After a year of 'awful pitches', a Pat Phelan-backed fund for Irish startups has shut

Nohovation was launched last May by Trutsev founder Phelan and Illann Power.

By Paul O'Donoghue Reporter, Fora

A MAJOR FUND for Irish startups backed by the founder of Trustev has shut after just over a year, after failing to find suitable companies to invest in.

Cork native Pat Phelan, who sold his anti-fraud startup for up to $44 million to Chicago-based TransUnion almost two years ago, launched the Nohovation fund last May.

He did so alongside angel investor Illann Power, who moved from Carlow at 19 and founded Dublin Distillers before selling the company last year.

The fund had a total pool of €25 million. An initial €10 million was set aside exclusively for Irish startups, while the remaining €15 million was to be made available for both follow-on and series A investments.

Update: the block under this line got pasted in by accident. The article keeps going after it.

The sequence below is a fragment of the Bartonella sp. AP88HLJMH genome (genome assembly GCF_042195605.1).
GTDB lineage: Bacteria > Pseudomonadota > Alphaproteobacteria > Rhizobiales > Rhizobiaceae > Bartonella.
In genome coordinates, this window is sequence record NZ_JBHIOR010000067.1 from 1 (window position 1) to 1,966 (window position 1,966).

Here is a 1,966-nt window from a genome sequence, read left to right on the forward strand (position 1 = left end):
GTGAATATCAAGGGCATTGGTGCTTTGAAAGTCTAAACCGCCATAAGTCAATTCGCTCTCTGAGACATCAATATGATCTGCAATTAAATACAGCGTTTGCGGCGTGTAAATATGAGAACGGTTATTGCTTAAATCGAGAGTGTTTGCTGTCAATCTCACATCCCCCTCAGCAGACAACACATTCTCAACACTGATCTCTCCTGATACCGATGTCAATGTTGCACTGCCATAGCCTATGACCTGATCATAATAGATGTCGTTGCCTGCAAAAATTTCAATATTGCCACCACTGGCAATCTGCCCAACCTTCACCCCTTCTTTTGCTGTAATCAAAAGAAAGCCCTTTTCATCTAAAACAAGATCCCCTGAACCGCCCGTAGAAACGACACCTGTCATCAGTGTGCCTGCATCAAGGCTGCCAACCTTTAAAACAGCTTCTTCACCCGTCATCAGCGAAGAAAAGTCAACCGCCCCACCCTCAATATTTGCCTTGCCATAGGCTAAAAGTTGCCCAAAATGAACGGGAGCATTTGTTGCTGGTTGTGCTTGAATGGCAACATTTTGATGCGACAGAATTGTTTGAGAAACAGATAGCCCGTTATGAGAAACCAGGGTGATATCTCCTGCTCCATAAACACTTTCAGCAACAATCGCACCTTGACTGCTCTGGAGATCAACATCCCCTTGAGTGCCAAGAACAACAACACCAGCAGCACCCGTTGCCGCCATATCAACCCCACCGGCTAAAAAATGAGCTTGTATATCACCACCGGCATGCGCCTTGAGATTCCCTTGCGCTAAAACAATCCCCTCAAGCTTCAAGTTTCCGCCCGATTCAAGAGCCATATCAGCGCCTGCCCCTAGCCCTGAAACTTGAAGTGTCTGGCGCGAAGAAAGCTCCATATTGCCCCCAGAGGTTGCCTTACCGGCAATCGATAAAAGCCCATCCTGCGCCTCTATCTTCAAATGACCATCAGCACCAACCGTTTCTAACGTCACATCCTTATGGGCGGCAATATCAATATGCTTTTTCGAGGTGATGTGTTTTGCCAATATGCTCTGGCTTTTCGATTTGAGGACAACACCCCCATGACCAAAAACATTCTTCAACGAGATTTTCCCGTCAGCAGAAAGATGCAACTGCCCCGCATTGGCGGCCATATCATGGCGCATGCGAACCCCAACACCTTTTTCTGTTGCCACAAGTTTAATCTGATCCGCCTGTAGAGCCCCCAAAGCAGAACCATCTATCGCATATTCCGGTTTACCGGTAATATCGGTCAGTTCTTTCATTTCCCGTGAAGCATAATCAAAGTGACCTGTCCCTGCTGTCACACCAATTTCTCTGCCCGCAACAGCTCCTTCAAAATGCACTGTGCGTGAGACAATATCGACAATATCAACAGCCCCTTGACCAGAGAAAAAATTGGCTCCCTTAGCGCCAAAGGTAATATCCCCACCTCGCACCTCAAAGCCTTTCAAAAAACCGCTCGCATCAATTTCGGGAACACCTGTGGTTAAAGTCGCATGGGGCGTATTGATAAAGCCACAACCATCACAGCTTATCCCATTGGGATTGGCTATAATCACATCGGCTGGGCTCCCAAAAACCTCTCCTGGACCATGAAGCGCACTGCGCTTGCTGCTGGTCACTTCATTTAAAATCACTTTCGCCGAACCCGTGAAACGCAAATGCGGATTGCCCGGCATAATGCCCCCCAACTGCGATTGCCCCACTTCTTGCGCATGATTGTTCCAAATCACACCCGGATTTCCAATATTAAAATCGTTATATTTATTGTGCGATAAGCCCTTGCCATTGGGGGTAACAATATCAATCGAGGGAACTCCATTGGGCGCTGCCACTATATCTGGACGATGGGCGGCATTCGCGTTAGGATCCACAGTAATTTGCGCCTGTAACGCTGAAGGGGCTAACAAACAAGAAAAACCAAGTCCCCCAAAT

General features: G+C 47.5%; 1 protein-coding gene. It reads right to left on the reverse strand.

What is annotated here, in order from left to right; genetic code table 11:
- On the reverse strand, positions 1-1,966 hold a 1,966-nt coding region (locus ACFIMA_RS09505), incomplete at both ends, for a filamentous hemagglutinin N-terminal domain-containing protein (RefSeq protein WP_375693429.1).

It was looking for companies that needed at least €1 million in investment and were ready to “set up a large sales force and massively scale up revenues (for) the US market”.

However, the Sunday Business Post reported at the weekend that the fund has been shut after failing to find suitable Irish startups worth investing in.

In a statement on its website, Nohovation announced its closure.

‘Half-baked plans’

It said: “On Friday 2 June, after a year of reading the some of the most awful pitch decks and half-baked business plans in the Western Hemisphere, we wrapped Nohovation & Nohovation Partners I LP due to the lack of investable companies that fit into our remit.”

Phelan told the Sunday Business Post that the fund was not about making money, but was instead about helping Irish startups.

pat phelan rolling cropped Pat Phelan
Source: Mark Stedman/

“I don’t see any scaleable early stage startups coming out of Ireland at the moment. Name me two and I will invest,” he said.

The difficulty of scaling Irish startups is something that has come up again and again in the last few years.

There has been a slew of Irish companies setting up in the wake of the economic recovery, but few building to a size where they could be considered global businesses.

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